Washington Marijuana Dispensaries: Does Veto Mean Raids?


Photo: Steve Elliott
Bud room at The Healing Center Organization in Seattle

​Here in Washington state, in the Puget Sound area, I have seen a beautiful flowering of the cannabis subculture in the past 18 months.
It has been my privilege to be part of a moment that will almost inevitably be seen as something of a golden age in the medical marijuana scene in Seattle, when for a brief moment a vibrant, caring community felt its power and potential.
Since I became an authorized patient in 2007, I’ve seen the scene change from a handful of insular, exclusive (and often paranoid) collectives — none of which would take me as member, even with my legal authorization — to a plethora of dispensaries competing for my business.

Photo: Steve Elliott
The “medicine wheel” at the Center for Palliative Care (C.P.C.) in Seattle suburb Georgetown

​In fact, there are so many shops now, offering so many choices, that a couple of months ago, I started writing “Toke Signals,” a weekly marijuana dispensary review for local alternative paper the Seattle Weekly.

There are even two Cannabis Farmers’ Markets — in Seattle and neighboring Tacoma — that have offered patients convenient, one-stop destinations with a chance to buy from multiple cannabis cultivators.

It shouldn’t be surprising that prices have fallen and quality has risen in such a competitive environment. The flowering of Washington’s dispensary scene has empowered patients in a very positive way, putting them into the driver’s seat and enabling them to choose the dispensary and the medicine that serves them best.

But while Washington state’s medical marijuana dispensary boom has made safe access a reality for more patients than ever before over the past year, this golden age may soon be coming to an end, thanks to Governor Christine Gregoire.

In vetoing the most useful parts of a landmark medical marijuana bill last week, Gov. Gregoire gutted the legal theory under which at least 100 storefront dispensaries opened in the past 18 months, repots Jonathan Martin at The Seattle Times.

Photo: Steve Elliott
Medicine shelves at the G.A.M.E. Collective, North Seattle

​Dispensaries, which had been cautiously tolerated in some cities pending the outcome in the state capitol, Olympia, will find themselves at much greater risk of prosecution or civil action when the new law takes effect in July. 
Now, some dispensary owners are pooling money for legal defense, or making contingency plans should they best arrested. 
Others, such as Dennis Coughlin, president of nonprofit Cannabis Outreach Services in Lacey, are resigned that they’ll soon be forced to close.
“It’s inevitable,” Coughlin said. “At some point, in the near future, there’s going to be a concerted effort statewide” to close the pot shops.
The governor’s veto, widely seen as an act of political cowardice, effectively turned back the clock on medical marijuana in Washington, where it was first approved by voters in 1998.
“It wasn’t a step backward,” said John Grubb, a qualified patient and farmer who had been interested in becoming a licensed grower. “It was take-off running backward.”

Photo: Steve Elliott
Medicine from top-notch Seattle dispensary The Green Door

​Senate Bill 5073, which was sponsored by state Sen. Jeanne Kohl-Welles, was written in response to requests from cities, police, patients and providers to clarify how authorized medical marijuana patients can get their medicine. The dispensary boom helped to force the issue.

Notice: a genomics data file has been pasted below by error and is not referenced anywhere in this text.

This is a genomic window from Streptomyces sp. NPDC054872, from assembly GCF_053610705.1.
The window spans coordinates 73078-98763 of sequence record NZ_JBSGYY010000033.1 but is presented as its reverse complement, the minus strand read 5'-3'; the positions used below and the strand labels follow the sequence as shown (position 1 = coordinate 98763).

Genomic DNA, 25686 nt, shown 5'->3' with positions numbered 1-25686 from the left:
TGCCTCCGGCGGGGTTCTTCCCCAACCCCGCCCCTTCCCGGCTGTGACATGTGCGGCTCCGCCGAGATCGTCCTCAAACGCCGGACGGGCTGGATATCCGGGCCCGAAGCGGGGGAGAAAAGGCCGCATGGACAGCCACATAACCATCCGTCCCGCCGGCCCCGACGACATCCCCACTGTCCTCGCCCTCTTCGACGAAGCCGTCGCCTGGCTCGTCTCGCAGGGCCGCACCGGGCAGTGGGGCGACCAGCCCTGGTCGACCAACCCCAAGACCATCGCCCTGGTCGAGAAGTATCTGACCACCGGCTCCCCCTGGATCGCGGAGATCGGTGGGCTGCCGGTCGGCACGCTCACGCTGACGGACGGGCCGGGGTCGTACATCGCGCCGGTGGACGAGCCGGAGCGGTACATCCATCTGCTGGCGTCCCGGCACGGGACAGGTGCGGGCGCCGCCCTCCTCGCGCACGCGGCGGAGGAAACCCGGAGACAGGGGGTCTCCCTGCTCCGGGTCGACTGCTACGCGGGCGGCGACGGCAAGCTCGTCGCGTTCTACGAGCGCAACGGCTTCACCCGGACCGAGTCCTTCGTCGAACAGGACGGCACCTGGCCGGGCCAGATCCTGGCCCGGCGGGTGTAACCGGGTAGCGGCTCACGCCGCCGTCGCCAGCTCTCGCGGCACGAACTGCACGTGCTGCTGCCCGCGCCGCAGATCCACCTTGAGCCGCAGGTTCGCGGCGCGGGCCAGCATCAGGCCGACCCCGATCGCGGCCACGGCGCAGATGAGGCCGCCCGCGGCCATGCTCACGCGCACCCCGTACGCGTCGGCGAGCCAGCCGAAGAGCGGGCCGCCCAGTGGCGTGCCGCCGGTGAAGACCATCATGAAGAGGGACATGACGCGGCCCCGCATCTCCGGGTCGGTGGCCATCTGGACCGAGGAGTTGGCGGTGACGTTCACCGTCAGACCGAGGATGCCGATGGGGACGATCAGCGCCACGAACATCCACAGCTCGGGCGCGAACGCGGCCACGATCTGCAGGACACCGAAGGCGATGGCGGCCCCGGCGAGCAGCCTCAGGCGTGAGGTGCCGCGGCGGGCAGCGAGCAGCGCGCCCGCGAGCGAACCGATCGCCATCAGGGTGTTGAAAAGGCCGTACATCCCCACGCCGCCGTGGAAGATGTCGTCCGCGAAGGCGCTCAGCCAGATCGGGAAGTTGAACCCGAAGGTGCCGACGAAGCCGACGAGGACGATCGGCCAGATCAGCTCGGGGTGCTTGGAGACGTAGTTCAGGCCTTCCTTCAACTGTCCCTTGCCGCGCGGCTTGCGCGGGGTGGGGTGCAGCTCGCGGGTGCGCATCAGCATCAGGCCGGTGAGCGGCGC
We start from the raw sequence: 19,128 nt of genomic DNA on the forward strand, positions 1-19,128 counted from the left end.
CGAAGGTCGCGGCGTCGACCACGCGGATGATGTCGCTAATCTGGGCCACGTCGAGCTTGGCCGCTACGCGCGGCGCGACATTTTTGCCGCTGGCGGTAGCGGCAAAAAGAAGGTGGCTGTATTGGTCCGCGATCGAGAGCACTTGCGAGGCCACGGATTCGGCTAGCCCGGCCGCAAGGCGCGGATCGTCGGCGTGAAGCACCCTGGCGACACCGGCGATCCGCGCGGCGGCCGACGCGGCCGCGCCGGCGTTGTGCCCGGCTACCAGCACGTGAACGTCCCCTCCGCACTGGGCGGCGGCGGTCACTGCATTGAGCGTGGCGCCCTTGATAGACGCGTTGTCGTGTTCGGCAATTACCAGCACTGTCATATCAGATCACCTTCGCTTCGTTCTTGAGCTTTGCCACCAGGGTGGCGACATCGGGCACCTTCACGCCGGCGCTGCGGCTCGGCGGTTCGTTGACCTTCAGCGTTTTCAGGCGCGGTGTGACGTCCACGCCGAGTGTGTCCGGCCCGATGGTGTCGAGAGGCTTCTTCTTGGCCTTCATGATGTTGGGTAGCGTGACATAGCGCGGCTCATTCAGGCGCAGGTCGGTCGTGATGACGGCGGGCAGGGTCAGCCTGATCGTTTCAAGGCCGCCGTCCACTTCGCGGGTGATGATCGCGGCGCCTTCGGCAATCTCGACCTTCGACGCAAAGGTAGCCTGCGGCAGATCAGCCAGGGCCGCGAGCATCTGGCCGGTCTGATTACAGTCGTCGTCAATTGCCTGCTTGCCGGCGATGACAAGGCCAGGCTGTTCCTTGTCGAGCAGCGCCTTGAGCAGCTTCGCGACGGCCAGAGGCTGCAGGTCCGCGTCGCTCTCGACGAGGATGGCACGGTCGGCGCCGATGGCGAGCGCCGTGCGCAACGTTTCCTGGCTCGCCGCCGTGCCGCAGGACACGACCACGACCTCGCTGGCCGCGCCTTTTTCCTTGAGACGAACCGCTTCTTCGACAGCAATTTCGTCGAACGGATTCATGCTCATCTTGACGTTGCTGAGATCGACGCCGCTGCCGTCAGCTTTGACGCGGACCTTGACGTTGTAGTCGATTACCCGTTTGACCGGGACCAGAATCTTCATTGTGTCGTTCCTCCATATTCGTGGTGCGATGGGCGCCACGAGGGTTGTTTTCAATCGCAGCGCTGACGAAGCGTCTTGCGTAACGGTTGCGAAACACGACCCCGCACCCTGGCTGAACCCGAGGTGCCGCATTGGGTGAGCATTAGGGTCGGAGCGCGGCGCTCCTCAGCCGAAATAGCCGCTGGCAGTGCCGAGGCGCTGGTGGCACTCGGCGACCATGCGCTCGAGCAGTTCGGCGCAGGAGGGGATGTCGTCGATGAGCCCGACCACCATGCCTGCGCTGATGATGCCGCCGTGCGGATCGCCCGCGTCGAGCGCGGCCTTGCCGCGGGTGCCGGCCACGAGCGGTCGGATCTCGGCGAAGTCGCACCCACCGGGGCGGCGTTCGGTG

But now, patients and advocates who had hoped for a regulated supply and distribution chain fear raids from both state and federal agents.
Not surprisingly, law enforcement is quite pleased with this outcome.
“I think the proponents [of marijuana]swung for the fences, and there was just too much stuff in the bill,” said a smug Don Pierce, executive director of the state police and sheriff’s association.
It appears unlikely that legislators will come up with anything else substantial after debating the issue for the past five months, even though Sen. Kohl-Welles has said she is working on a narrowly crafted new bill to restore a patient registry vetoed by Gov. Gregoire, and to decriminalize nonprofit patient collectives.
But Republicans in the Legislature seem uninterested in doing anything for medical marijuana patients.
“Passing legislation dealing with marijuana laws is not the priority for House Republicans,” sniffed House Minority Leader Richard DeBolt (R-Chehalis).
One possible bright spot is that Gregoire left one local-control provision in the law, giving pot-friendly cities a chance for more control in setting rules. The provision, allowing cities to regulate “licensed dispensaries,” may allow Seattle, with more than 30 shops already operating, to continue its role as a dispensary magnet.
“I really think it will be left to the discretion of local governments,” said Alison Holcomb, director of drug policy for the American Civil Liberties Union of Washington.
Meanwhile, if the Legislature doesn’t give a dispensary law another try, then existing shops are clearly at greater legal risk because the governor’s veto undercuts their best legal defense, which had relied on a vague definition of the patient-provider relationship that is now defined much more tightly.
“If I were in King County [home of Seattle], I wouldn’t panic, but you have to know you’re living with the ax over your head,” said Seattle defense attorney Jeffrey Steinborn.
Several other cities, including Tacoma, Federal Way, and Shoreline in the Puget Sound area, and Spokane in the eastern end of the state, are seen as likely to close down dispensaries in their city limits.

The governor’s veto “certainly galvanized most of the cities,” according to Seattle attorney Aaron Pelley, who represents dispensaries. “Before, they were willing to work with us. Now they say they won’t.”